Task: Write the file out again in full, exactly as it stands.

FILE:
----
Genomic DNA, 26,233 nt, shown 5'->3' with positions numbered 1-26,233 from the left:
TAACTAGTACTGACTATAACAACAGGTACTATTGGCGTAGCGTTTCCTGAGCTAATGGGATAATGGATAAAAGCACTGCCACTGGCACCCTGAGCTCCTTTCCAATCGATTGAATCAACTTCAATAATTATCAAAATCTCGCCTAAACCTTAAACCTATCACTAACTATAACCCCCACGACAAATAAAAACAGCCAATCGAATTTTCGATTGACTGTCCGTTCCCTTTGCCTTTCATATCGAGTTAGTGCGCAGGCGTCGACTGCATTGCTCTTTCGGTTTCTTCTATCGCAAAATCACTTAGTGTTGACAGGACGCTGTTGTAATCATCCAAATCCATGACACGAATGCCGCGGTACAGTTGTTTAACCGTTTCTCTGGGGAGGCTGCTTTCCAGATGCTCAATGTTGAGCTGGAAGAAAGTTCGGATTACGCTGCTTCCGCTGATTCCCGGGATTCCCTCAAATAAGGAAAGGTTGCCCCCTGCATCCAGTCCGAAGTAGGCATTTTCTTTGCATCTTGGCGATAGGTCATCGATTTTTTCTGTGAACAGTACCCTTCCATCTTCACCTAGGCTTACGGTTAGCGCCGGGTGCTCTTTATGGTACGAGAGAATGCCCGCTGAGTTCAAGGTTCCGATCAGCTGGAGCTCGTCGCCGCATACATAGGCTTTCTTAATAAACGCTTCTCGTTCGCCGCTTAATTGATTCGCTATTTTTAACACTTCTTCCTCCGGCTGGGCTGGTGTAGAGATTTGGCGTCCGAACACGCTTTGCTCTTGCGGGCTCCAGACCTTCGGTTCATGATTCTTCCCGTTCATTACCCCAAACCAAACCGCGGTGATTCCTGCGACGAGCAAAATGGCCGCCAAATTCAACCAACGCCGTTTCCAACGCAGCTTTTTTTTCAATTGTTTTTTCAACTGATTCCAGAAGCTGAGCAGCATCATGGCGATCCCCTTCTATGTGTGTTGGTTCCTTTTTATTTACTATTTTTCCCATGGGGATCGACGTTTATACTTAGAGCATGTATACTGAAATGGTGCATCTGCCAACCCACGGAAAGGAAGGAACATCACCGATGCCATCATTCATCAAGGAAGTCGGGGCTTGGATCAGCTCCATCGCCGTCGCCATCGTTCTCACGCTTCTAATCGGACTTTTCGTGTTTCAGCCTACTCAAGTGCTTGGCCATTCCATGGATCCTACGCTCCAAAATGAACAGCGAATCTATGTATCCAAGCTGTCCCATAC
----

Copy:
Genomic DNA, 26,233 nt, shown 5'->3' with positions numbered 1-26,233 from the left:
TAACTAGTACTGACTATAACAACAGGTACTATTGGCGTAGCGTTTCCTGAGCTAATGGGATAATGGATAAAAGCACTGCCACTGGCACCCTGAGCTCCTTTCCAATCGATTGAATCAACTTCAATAATTATCAAAATCTCGCCTAAACCTTAAACCTATCACTAACTATAACCCCCACGACAAATAAAAACAGCCAATCGAATTTTCGATTGACTGTCCGTTCCCTTTGCCTTTCATATCGAGTTAGTGCGCAGGCGTCGACTGCATTGCTCTTTCGGTTTCTTCTATCGCAAAATCACTTAGTGTTGACAGGACGCTGTTGTAATCATCCAAATCCATGACACGAATGCCGCGGTACAGTTGTTTAACCGTTTCTCTGGGGAGGCTGCTTTCCAGATGCTCAATGTTGAGCTGGAAGAAAGTTCGGATTACGCTGCTTCCGCTGATTCCCGGGATTCCCTCAAATAAGGAAAGGTTGCCCCCTGCATCCAGTCCGAAGTAGGCATTTTCTTTGCATCTTGGCGATAGGTCATCGATTTTTTCTGTGAACAGTACCCTTCCATCTTCACCTAGGCTTACGGTTAGCGCCGGGTGCTCTTTATGGTACGAGAGAATGCCCGCTGAGTTCAAGGTTCCGATCAGCTGGAGCTCGTCGCCGCATACATAGGCTTTCTTAATAAACGCTTCTCGTTCGCCGCTTAATTGATTCGCTATTTTTAACACTTCTTCCTCCGGCTGGGCTGGTGTAGAGATTTGGCGTCCGAACACGCTTTGCTCTTGCGGGCTCCAGACCTTCGGTTCATGATTCTTCCCGTTCATTACCCCAAACCAAACCGCGGTGATTCCTGCGACGAGCAAAATGGCCGCCAAATTCAACCAACGCCGTTTCCAACGCAGCTTTTTTTTCAATTGTTTTTTCAACTGATTCCAGAAGCTGAGCAGCATCATGGCGATCCCCTTCTATGTGTGTTGGTTCCTTTTTATTTACTATTTTTCCCATGGGGATCGACGTTTATACTTAGAGCATGTATACTGAAATGGTGCATCTGCCAACCCACGGAAAGGAAGGAACATCACCGATGCCATCATTCATCAAGGAAGTCGGGGCTTGGATCAGCTCCATCGCCGTCGCCATCGTTCTCACGCTTCTAATCGGACTTTTCGTGTTTCAGCCTACTCAAGTGCTTGGCCATTCCATGGATCCTACGCTCCAAAATGAACAGCGAATCTATGTATCCAAGCTGTCCCATAC